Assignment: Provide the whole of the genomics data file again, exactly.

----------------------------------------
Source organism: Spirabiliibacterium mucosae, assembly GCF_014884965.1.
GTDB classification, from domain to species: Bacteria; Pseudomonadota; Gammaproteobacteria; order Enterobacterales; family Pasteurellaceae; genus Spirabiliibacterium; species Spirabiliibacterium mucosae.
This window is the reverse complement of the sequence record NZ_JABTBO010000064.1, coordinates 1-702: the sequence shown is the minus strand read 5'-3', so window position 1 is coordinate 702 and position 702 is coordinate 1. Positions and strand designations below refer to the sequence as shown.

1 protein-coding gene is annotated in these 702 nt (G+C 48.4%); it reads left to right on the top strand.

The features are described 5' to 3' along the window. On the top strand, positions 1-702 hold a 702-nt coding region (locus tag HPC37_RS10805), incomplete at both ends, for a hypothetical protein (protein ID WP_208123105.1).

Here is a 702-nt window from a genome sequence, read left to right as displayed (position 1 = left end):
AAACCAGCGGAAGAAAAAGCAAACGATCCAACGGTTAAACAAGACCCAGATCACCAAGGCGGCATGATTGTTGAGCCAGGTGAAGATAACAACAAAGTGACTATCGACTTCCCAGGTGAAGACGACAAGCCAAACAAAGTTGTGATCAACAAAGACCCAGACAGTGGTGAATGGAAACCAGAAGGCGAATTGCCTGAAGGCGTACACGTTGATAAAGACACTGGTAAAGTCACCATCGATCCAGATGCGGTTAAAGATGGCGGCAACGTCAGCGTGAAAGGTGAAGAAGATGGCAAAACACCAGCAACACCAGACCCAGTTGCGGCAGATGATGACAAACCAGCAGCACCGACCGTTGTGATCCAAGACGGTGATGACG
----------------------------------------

Source organism: Spirabiliibacterium mucosae, assembly GCF_014884965.1.
GTDB classification, from domain to species: Bacteria; Pseudomonadota; Gammaproteobacteria; order Enterobacterales; family Pasteurellaceae; genus Spirabiliibacterium; species Spirabiliibacterium mucosae.
This window is the reverse complement of the sequence record NZ_JABTBO010000064.1, coordinates 1-702: the sequence shown is the minus strand read 5'-3', so window position 1 is coordinate 702 and position 702 is coordinate 1. Positions and strand designations below refer to the sequence as shown.

1 protein-coding gene is annotated in these 702 nt (G+C 48.4%); it reads left to right on the top strand.

The features are described 5' to 3' along the window. On the top strand, positions 1-702 hold a 702-nt coding region (locus tag HPC37_RS10805), incomplete at both ends, for a hypothetical protein (protein ID WP_208123105.1).

Here is a 702-nt window from a genome sequence, read left to right as displayed (position 1 = left end):
AAACCAGCGGAAGAAAAAGCAAACGATCCAACGGTTAAACAAGACCCAGATCACCAAGGCGGCATGATTGTTGAGCCAGGTGAAGATAACAACAAAGTGACTATCGACTTCCCAGGTGAAGACGACAAGCCAAACAAAGTTGTGATCAACAAAGACCCAGACAGTGGTGAATGGAAACCAGAAGGCGAATTGCCTGAAGGCGTACACGTTGATAAAGACACTGGTAAAGTCACCATCGATCCAGATGCGGTTAAAGATGGCGGCAACGTCAGCGTGAAAGGTGAAGAAGATGGCAAAACACCAGCAACACCAGACCCAGTTGCGGCAGATGATGACAAACCAGCAGCACCGACCGTTGTGATCCAAGACGGTGATGACG